Birdview: The light green spot are the perennial peanut (Arachis Pintoi) starting to grow after more than 6 month now. In another 6-12 month all the area between the fruit trees (dark green) should be totally covered by the perennial peanut ground cover. Photo status: 7th Aug 2019

Having a good ground-cover is essential to stop tropical rainwater erosion on steep slopes and control fast growing weeds. We have been applying Perennial peanut in conjunction with Vetiver grass to increase soil microorganisms activity. Its seeds germinate when top growth dies back, enabling it to maintain a dense mat. This ground cover also discourages weeds by shading or crowding areas where they might appear. As a living mulch, it also helps to improve soil structure and health.

The plants have four oval leaflets on each petiole and yellow, pea-like flowers. The yellow flowers due attract local insects and stingless bees. The yellow blossoms are visible all year round. The plant spreads by underground stems called rhizomes. Interesting detail is that unlike most plants, the peanut plant flowers above the ground, but fruits (peanuts) below ground.

Perennial peanut plants crawl along the ground but do not twine around other plants or grow up our fruit trees. It even tolerates a variety of soil types and the conditions at many elevations.

Another birdview: The first experiment with perennial peanut (Arachis Pintoi). The light green area is the ground cover slowly starting to cover all the ground between the fruit trees.

Above you can see the perennial peanut. This was our second experiment in propagating this legume. The first experiment was by planting living parts of it into the ground. Now this was achieved by planting 10 seeds about 10 centimeters away from the central stick, circularly.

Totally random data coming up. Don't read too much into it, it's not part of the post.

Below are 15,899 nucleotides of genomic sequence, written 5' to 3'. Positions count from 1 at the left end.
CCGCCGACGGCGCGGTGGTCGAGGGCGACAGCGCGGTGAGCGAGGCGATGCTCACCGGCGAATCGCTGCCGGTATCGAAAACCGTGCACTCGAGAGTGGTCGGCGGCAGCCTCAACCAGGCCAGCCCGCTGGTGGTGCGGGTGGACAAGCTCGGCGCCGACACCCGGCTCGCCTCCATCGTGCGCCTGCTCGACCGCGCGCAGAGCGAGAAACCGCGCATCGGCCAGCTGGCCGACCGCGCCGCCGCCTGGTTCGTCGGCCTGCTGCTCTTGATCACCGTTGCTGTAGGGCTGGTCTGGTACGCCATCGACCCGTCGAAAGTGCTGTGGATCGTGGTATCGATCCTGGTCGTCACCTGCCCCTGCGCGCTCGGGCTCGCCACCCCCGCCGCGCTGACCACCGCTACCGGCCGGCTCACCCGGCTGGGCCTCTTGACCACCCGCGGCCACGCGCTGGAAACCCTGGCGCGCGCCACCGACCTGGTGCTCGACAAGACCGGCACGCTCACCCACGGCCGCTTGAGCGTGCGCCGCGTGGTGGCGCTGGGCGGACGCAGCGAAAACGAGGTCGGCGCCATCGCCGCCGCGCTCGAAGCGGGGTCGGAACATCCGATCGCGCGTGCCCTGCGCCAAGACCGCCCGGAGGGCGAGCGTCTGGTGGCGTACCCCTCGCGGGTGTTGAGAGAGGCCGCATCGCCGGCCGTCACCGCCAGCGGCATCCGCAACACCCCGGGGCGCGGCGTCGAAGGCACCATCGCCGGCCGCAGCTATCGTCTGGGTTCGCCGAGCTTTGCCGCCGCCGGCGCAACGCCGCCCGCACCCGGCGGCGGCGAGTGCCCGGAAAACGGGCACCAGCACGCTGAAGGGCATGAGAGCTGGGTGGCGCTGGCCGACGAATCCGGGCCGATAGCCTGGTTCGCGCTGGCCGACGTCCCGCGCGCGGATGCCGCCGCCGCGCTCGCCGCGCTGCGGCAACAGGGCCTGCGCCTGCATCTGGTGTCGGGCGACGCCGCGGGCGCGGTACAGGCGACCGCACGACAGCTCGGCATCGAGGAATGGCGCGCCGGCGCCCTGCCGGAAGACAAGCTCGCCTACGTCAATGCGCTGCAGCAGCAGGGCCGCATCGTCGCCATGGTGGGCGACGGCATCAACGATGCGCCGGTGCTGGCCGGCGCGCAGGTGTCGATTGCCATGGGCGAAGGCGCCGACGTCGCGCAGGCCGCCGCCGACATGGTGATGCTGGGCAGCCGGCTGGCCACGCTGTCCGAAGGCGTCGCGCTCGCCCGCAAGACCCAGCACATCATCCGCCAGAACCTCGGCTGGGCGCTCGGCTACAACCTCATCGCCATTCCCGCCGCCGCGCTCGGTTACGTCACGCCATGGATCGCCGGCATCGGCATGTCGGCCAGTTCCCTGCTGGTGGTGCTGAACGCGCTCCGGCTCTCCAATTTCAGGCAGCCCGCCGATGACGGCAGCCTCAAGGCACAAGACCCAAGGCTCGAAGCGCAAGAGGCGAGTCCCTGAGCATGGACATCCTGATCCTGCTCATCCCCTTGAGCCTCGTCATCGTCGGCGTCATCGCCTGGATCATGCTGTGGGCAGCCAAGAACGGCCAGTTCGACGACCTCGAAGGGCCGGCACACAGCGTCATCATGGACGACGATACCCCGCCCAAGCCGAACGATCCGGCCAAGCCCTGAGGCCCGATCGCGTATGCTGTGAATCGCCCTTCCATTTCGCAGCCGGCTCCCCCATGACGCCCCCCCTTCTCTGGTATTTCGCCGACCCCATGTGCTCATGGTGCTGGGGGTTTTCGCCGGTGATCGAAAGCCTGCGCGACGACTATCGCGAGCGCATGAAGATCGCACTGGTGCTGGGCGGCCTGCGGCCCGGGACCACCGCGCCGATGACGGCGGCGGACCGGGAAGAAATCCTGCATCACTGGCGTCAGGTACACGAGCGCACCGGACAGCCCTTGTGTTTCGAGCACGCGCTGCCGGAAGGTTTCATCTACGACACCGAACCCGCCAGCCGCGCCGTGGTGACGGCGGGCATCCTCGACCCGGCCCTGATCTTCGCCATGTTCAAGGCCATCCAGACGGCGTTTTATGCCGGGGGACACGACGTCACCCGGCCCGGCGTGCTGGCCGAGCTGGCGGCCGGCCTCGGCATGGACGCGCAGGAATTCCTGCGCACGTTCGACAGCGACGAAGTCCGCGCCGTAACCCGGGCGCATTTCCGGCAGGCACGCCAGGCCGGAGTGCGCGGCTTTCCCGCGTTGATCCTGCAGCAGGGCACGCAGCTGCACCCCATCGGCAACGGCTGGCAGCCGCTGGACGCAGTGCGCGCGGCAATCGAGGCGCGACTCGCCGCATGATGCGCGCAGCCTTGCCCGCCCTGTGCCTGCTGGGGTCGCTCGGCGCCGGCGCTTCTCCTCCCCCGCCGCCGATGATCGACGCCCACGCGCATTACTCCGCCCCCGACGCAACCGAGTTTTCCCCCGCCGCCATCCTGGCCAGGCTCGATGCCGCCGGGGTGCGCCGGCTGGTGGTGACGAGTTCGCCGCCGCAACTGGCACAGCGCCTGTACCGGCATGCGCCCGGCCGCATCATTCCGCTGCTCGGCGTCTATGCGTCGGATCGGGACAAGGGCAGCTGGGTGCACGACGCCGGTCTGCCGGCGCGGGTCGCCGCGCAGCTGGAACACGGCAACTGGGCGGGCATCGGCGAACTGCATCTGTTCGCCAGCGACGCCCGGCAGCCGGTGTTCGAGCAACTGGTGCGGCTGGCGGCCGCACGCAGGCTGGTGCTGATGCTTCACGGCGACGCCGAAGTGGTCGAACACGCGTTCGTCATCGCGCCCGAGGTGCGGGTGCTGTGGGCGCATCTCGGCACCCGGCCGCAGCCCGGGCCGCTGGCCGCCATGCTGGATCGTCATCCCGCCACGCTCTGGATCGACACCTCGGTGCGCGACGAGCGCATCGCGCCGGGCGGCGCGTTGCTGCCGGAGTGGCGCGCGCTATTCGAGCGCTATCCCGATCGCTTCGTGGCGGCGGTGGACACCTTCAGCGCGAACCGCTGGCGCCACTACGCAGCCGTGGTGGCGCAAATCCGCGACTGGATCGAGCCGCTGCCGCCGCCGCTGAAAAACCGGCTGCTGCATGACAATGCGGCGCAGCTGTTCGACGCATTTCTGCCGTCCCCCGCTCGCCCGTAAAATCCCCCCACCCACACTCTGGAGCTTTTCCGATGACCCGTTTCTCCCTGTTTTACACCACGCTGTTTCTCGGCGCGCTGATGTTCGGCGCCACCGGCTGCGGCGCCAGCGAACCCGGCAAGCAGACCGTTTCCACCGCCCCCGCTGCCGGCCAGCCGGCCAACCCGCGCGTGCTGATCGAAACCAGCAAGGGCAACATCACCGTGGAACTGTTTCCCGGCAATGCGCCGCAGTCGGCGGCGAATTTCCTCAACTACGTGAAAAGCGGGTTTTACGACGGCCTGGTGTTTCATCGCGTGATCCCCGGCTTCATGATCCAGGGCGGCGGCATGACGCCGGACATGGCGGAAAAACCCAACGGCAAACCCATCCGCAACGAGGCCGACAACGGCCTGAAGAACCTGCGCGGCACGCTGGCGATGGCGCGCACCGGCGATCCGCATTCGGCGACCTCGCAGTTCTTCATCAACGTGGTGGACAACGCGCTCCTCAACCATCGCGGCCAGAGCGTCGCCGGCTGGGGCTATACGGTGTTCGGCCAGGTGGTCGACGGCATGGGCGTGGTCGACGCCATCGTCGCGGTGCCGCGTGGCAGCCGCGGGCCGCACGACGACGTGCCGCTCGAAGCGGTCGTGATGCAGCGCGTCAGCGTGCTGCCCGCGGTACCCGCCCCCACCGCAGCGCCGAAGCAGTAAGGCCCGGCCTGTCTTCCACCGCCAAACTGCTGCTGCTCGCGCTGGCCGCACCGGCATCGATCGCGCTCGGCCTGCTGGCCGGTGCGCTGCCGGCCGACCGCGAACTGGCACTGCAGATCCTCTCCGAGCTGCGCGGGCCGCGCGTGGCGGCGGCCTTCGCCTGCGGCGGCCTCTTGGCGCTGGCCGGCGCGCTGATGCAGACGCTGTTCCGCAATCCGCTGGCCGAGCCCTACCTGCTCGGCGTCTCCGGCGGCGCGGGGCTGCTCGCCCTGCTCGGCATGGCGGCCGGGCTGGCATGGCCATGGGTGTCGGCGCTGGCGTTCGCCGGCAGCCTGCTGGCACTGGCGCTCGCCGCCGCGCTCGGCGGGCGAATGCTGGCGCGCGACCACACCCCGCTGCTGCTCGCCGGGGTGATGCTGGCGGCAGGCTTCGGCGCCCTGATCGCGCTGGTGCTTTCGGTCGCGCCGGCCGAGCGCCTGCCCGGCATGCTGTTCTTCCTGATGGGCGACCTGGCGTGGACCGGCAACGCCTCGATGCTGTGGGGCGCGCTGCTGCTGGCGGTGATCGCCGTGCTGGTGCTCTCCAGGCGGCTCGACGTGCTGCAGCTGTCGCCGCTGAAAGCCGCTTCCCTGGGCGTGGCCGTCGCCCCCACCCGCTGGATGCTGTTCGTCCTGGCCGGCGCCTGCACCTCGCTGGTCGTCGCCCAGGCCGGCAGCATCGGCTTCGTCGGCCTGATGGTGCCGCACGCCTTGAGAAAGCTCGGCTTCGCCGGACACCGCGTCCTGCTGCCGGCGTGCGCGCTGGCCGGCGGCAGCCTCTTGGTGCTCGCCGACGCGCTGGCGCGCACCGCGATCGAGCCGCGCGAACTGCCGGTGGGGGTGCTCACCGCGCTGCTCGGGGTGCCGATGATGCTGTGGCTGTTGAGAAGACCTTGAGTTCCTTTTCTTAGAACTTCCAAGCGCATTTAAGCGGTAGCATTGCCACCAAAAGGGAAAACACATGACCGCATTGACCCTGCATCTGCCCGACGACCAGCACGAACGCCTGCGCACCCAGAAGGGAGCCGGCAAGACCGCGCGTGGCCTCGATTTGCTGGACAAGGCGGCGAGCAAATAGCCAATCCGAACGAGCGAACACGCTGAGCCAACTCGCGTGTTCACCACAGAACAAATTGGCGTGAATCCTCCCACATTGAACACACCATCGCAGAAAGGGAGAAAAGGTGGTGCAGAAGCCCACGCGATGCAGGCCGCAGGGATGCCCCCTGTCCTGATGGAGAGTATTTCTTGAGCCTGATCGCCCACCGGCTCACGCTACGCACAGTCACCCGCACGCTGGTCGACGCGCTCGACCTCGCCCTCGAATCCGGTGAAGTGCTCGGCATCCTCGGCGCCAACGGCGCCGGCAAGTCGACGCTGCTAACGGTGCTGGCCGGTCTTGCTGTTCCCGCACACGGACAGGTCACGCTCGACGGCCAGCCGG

The conclusion is that bot methods take rather long at our farm. Probably because of the soil being extremely rich in iron. So if you have a tropical farm and are researching for the most multipurpose living ground cover. You just found it. Its called Perennial peanut (Arachis Pintoi).

Transplanting giant bamboo permatree amazon ecuador

Massive Reforestation with Giant Bamboo

Friday the 2nd August 2019 we just finalized a massive reforestation on a old and steep pasture field with giant bamboo (Dendrocalamus asper). This is a extremely steep hill part of the farm. The giant bamboo will also help fight erosion. Additionally it has been planted so that it will create a tunnel pathway of about 150 meters. Most likely well visible in 2022 (3 years in future).


We have already planted vetiver grass in this part so the microorganisms are activated. This should help boost the bamboo growth speed even more.

Bamboo Reforestation

Total 73 giant bamboo plants have been transplanted after 3 days of work. Planted in 6x6x6 meters triangular. The plants are already huge as you can see in some photos. It was time to transplant them. This will attract many birds they love to have their nests within the bamboo. So do some endemic snakes too. There is space for all. Increasing biodiversity with bamboo. Next step plant more endemic flowers in that area. This is food for the birds and endemic stingless bees 

PermaTree, Ecuador

New PermaTree Logo Onwards

Dear friends as you may have noticed, not so long ago, we have up-dated our PermaTree Logo. Some may believe this is something not worth investing time in. Obviously we think differently 🙂 Let us quickly introduce you to the new logo and the background. We are located in the northwestern region of Ecuador at the edge of the Amazon rainforest. Within the Province of Zamora-Chinchipe. From a climatic point of view we are in the so called: tropical mountain rainforest.

The new PermaTree Logo

PermaTree Holistic Gaia Association logo

Biodiversity Hotspot

The region where we are is a rather unknown biodiversity hotspot. Actually it is the second hottest biodiversity hotspot worldwide! Topology is rugged terrain with steep slopes and deeply incised valleys covered with tropical mountain rain forest. The scar-like narrow natural landslides contribute considerably tp the high biodiversity in the region. All developmental stages of the mountain rain forest are present in close vicinity. Mutualistic interactions between plants and animals are the backbone of biodiversity. Further detailed information about the farm and the location here: Base PermaTree Farm Info.